Saturday 15th February – Monday 17th February 2020
On Saturday afternoon we drove down to Wivenhoe, on the Essex coast to take up our week’s house-sitting assignment, looking after a young Maine Coon cat named Charlie. This is a part of the country we have no previous experience of … and of course we’re taking the opportunity to walk along the nearby coastal paths, to add to our ongoing collection.
So, our previous assignment was looking after a huge Bernese Mountain Dog and now it’s a Maine Coon cat – oversized pet sitting could perhaps become our speciality!
Our drive down on Saturday was pretty eventful with Storm Dennis brewing nicely … wind and rain a’plenty. On Sunday it was even worse with the storm in full flight. And so we made the sensible decision to abandon our walking plans for the day and stay put in the safety of our ‘borrowed’ house. We just nipped out in the morning to stock up on the ingredient essentials for a Sunday roast, some decent teabags and the newspapers. Strangely enough there was an England v South Africa T20 cricket match on from lunchtime (might have aided the decision). I indulged in a few hours of snuggly sofa time wading through the Sunday newspaper, supplements, magazines and all … bliss.
Monday 17th February
No excuses today – the storm has passed! Walking boots on and layered up to keep warm, we set off from the house around 10ish. We wandered down through the pretty town of Wivenhoe to the Quayside. There’s a mixture of old and new houses here but it blends perfectly to make a very attractive and interesting place. The quayside, on the banks of the River Colne, was our starting point to walk to the seaside town of Brightlingsea. This meant one of those annoying estuary walks which involves walking miles along one side of the river, crossing over and walking back miles along the other side … distinct lack of bridges and ferries!
The first part of today’s hike was along a sea defence wall – lovely views and quite pleasant underfoot. “We’ll be alright if we stay up this high” says Steve, “shouldn’t be too muddy.”
Of course that didn’t last. The path led us through some pretty woodland area and at first we relished getting away from the wind … it was a beautiful day but still Dennis’ wind was lingering. It was like walking through trip hazard alley though, with the heavily exposed tree roots consuming the path – had to watch our every step. Then the inevitable puddles kicked in and it got muddier and muddier. It was safer just walking through the murky puddles rather than risk slipping in off the muddy sides. The trouble was you just couldn’t gauge how deep they were … ‘Dr. Foster went to Gloucester’ sprang to mind! All good fun.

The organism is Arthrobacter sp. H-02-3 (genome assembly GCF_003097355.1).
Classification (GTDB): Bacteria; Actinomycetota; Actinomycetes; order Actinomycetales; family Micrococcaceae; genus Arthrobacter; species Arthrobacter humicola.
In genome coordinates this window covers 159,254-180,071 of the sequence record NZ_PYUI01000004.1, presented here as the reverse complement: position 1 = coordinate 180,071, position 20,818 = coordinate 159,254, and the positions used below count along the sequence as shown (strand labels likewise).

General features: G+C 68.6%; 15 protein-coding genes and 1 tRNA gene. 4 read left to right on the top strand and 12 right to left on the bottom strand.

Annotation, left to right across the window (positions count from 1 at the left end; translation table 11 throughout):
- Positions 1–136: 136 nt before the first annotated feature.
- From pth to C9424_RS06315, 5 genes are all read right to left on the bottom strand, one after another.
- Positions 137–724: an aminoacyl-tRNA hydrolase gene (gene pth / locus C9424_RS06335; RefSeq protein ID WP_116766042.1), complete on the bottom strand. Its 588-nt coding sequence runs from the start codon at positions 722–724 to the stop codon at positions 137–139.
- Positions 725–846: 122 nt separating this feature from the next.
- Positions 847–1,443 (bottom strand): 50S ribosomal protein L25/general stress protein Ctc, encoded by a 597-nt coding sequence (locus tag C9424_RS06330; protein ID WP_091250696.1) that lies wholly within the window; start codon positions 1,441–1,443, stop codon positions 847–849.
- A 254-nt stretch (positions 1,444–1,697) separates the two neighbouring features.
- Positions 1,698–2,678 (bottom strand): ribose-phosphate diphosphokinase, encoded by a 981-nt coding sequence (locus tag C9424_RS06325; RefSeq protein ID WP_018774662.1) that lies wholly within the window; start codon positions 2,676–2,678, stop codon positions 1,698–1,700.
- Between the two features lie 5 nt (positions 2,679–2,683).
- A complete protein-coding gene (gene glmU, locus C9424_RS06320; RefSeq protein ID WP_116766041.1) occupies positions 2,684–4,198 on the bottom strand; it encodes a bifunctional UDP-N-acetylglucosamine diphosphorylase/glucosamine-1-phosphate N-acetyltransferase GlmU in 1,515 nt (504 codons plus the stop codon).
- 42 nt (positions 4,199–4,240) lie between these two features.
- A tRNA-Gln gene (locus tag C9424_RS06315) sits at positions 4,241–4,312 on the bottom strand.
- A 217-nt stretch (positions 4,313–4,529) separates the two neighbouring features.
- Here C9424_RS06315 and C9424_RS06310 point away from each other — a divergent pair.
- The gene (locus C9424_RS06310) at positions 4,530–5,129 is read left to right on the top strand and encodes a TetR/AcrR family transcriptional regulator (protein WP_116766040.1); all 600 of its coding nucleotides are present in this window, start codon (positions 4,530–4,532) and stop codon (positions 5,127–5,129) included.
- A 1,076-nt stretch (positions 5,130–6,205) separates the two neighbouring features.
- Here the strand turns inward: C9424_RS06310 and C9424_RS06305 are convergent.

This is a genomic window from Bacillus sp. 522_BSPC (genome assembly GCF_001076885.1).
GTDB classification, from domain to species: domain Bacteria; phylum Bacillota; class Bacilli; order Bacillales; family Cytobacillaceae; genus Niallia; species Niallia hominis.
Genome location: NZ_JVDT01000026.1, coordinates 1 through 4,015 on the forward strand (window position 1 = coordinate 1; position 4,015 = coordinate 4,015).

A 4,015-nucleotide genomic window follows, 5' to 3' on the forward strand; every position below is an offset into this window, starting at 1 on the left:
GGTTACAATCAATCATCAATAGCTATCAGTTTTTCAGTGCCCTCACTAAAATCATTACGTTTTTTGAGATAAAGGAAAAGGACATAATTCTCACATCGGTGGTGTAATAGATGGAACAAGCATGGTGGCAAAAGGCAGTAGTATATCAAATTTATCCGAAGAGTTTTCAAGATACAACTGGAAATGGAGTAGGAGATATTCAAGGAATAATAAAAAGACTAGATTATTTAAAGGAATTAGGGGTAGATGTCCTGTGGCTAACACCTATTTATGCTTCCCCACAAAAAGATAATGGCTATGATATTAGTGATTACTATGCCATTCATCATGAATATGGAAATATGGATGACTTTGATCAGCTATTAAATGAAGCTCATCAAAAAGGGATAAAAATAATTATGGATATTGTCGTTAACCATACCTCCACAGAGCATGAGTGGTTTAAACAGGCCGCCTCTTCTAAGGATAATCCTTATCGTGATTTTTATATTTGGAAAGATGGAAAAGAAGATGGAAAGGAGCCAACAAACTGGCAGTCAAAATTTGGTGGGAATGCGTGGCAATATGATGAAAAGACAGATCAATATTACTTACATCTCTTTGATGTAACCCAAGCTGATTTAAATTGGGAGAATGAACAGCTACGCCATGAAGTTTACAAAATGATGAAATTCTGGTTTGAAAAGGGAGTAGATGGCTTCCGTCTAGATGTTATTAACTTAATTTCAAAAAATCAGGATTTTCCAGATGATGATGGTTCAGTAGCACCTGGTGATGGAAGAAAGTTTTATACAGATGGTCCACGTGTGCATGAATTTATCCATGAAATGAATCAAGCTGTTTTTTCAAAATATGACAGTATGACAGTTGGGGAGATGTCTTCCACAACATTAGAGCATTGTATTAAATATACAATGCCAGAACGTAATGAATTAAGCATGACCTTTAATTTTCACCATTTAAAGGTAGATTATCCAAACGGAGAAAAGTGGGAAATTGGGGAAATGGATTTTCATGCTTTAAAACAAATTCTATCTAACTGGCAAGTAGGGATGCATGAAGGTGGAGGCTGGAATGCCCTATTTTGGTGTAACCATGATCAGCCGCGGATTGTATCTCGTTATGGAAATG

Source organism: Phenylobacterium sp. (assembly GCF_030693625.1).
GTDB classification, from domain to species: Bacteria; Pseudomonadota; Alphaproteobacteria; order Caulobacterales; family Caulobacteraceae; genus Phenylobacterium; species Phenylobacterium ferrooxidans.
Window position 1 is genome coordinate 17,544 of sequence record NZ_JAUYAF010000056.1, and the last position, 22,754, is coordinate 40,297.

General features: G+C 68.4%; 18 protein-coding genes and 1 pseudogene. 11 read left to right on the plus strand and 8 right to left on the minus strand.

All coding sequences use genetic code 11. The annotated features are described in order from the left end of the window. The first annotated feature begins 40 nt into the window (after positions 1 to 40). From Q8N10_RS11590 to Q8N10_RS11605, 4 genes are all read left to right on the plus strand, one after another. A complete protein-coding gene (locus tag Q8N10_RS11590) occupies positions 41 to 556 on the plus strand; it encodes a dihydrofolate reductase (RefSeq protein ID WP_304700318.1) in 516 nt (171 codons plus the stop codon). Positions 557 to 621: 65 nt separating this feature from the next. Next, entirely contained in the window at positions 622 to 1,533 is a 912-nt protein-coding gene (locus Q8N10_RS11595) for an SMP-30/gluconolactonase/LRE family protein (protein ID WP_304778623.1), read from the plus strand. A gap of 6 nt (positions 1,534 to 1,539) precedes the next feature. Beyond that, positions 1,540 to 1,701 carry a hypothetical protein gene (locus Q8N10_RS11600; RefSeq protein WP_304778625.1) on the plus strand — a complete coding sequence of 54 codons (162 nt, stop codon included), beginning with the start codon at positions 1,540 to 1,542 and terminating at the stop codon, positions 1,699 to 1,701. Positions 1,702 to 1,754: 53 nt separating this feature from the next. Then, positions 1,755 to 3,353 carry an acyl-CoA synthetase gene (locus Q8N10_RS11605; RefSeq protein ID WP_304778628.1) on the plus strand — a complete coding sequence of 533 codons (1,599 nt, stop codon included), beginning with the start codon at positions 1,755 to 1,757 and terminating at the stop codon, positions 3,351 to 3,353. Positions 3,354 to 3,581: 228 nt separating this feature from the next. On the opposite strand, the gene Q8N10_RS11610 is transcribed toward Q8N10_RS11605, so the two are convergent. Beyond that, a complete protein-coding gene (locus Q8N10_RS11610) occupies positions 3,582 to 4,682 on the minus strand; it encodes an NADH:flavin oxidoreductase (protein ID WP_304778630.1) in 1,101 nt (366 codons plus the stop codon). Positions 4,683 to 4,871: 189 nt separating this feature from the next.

In planning the walk, Steve had discovered that you could cross the estuary at low tide (which it was) at a certain part. When we got to that spot it certainly didn’t look very crossable … we took a good look and Steve even attempted one step from the bank … finding himself knee deep in soft mud swiftly indicated that this was not the way forward!
We continued along the path until we found a proper bridge to take us across to the other side, safely. There was a pretty mill house located here as well as a couple of other stylish houses. After that we were diverted inland for a while, which involved walking roadside for a short time until we reached the beautiful church of All Saints on the outskirts of Brightlingsea.
At this point we could see that we could walk into the town of Brightlingsea by continuing along this road. “But it’s not the coastal path.” “But, who would know?” “It’s only yourself you’re cheating!” At times this coastal walking is testing!
We headed down a country lane, passed some quarries and then found a path leading us into more woodland. More boggy woodland!
Eventually found our way back onto the Sea Defence wall, walking back along the river, the other side. And this time, there was a strong oncoming wind to battle against. Have to admit, this stretch seemed eternal at times. And so into the town of Brightlingsea. Our first introduction was it’s promenade … and today it’s prettiness was marred by the devastation of yesterday’s storm. Something we’d never seen before – numerous beach huts had literally been blown off their bases, some had travelled quite far away too (wouldn’t have wanted to have been walking around there yesterday).
So, there it was – just over 8 miles and today’s walk was done. We had lunch in a local cafe and got the bus back to Wivenhoe … all very straightforward and we’d had a fabulous day out.
We haven’t spotted any orange botoxed Essex celebrities yet – guess you wouldn’t come across them on the coastal path. We’re off to the local in a bit … who knows? 🤣